Turning now to FIG. 5, a schematic top perspective view of an example device 500 is shown. Device 500 may function in a manner similar to device to 100, and may share some of the same components as device 100. One difference between device 500 and device 100 is that device 500 comprises two additional nanorods 505 and 510, disposed on substrate 110 and abutting waveguide 120 side-on. Nanorods 505 and 510 may have the same structure and function as nanorod 115, and may be optically coupled with waveguide 120 in a manner similar to that of nanorod 115.

While FIG. 5 shows three identical nanorods 115, 505, and 510 disposed on the same side of waveguide 120, it is contemplated that in other examples two, four, or a different number of nanorods may be in contact with and optically coupled to waveguide 120. Furthermore, in some examples nanorods may be present on both sides of waveguide 120. For example, one or more nanorods may also be in side-on contact with a second side 520 of waveguide 120, which second side 520 may be opposite a first side 515 that is in contact with nanorods 115, 505, and 520.

In some examples, nanorods 115, 505, and 510 may emit respective input lights that comprise the same given wavelength, or may have respective light emission spectra that are about the same or at least partially overlapping. Moreover, in some examples the nanorods need not be identical, and may have diameters, heights, cross-sectional shapes, internal structures, or compositions that are different from one another.

FIG. 6 shows a top plan view of device 500, which shows nanorods 115, 505, and 510 in abutting, side-on contact with waveguide 120. Turning now to FIG. 7, a schematic top perspective view of an example device 700 is shown. Device 700 may function in a manner similar to devices 100 and 500, and may share some of the same components as device 500. One difference between device 700 and device 500 is that in device 700 nanorods 115, 505, and 510 are partially disposed in a waveguide 705.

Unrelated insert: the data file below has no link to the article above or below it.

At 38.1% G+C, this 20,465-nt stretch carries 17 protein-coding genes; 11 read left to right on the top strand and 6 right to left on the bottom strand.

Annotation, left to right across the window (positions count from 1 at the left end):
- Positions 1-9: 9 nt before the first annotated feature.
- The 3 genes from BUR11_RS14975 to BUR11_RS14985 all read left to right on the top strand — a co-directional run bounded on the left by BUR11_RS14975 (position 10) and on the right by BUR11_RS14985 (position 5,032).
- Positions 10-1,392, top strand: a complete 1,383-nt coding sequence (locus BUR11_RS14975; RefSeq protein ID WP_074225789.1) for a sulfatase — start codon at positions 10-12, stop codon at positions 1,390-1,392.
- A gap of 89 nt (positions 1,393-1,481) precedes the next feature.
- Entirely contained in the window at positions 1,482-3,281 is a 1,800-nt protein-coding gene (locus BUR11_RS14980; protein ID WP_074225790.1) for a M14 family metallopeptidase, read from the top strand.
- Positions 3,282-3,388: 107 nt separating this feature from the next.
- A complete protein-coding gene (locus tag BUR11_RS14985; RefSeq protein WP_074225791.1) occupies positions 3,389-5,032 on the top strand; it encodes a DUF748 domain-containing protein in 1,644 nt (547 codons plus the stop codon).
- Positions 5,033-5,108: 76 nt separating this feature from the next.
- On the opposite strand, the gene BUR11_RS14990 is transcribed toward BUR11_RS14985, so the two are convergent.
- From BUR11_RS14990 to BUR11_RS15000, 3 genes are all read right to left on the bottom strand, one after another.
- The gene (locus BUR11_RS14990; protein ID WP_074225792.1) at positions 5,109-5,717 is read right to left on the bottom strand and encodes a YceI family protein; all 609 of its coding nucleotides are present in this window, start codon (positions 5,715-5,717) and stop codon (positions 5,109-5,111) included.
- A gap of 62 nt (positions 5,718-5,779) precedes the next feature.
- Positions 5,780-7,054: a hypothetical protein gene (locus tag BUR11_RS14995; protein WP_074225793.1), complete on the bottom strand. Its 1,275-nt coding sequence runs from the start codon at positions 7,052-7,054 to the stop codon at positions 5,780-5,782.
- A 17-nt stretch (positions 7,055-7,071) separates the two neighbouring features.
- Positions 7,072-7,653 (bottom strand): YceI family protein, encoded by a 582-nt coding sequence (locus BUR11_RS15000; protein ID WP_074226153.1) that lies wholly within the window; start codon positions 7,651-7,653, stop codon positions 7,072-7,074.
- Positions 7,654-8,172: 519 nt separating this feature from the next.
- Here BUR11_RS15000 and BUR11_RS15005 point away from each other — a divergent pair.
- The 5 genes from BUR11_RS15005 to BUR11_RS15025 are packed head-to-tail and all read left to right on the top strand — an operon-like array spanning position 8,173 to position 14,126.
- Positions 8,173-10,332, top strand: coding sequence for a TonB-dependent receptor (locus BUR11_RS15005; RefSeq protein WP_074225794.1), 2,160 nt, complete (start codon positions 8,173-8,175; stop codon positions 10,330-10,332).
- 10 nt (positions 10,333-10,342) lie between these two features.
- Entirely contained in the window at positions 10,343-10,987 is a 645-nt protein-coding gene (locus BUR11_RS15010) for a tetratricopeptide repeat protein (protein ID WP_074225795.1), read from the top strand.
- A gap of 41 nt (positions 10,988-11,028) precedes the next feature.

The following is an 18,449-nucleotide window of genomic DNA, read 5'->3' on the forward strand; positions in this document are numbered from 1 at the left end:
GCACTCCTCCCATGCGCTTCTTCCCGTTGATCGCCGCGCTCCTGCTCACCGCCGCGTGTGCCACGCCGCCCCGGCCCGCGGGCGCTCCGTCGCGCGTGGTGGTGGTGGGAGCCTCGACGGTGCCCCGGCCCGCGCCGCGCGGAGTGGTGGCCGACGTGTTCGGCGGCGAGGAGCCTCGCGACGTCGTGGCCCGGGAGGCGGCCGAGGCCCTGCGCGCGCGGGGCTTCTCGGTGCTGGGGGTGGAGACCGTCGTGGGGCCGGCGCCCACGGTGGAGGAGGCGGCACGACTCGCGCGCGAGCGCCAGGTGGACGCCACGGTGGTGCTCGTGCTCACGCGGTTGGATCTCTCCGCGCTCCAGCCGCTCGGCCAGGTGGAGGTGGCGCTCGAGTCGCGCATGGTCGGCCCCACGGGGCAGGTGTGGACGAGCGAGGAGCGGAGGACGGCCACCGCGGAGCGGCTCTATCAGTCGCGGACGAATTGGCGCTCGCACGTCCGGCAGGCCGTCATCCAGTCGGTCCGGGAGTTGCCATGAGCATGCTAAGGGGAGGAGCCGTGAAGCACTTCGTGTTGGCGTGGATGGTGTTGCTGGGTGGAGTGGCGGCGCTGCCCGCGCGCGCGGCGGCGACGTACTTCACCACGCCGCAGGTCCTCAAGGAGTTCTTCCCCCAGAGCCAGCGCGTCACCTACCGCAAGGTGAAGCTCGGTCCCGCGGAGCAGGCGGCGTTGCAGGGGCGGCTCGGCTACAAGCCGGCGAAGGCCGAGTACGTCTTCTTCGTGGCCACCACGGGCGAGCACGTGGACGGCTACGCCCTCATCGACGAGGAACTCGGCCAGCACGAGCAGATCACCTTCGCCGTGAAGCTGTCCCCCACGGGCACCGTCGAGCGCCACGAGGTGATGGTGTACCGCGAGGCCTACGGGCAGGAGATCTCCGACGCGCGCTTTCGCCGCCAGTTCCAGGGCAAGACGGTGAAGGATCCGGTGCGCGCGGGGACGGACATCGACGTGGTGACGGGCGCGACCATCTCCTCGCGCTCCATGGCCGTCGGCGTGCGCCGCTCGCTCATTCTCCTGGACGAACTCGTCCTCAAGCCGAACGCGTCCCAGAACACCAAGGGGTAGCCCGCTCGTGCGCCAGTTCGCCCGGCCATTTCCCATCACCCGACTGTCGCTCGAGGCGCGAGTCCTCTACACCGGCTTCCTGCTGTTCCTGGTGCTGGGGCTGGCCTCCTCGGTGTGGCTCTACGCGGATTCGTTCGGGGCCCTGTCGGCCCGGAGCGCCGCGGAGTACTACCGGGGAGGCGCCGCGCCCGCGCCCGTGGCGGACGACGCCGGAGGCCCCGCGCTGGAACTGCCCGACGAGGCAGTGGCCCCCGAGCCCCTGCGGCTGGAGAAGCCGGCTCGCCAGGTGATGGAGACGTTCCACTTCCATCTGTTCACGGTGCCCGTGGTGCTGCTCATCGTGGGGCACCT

Positioning nanorods 115, 505, and 510 partially inside waveguide 705 may strengthen the optical coupling between the nanorods and waveguide 705. For example, at least a portion of the input light resonating in waveguide 705 may directly impinge upon at least a portion of nanorods 115, 505, and 510, thereby stimulating nanorods 115, 505, and 510 to emit further input light.

FIG. 8, in turn, depicts a top plan view of device 700, and shows that the footprint of nanorods 115, 505, and 510 on substrate 110 is partially disposed inside the footprint of waveguide 705 on substrate 110. Similar to device 500, it is contemplated that device 700 may comprise two, four, or a different number of nanorods, which nanorods may be the same as or different from one another. Furthermore, in some examples one or more nanorods may be in contact with, and partly disposed inside, a second side 815 of waveguide 705, in addition to or instead of the nanorods in contact with a first side 810 of waveguide 705.

FIG. 8 shows that nanorods 115, 505, and 510 are partially disposed in waveguide 705 to the same extent. In other words, nanorods 115, 505, and 510 are disposed inside waveguide 705 such that about half of the footprint of nanorods 115, 505, and 510 is inside the footprint of waveguide 705. It is contemplated that in some examples the nanorods may be partially disposed in the waveguide to an extent different than about half-way. Moreover, in some examples the nanorods may be partially disposed in the waveguide to an extent different from one another.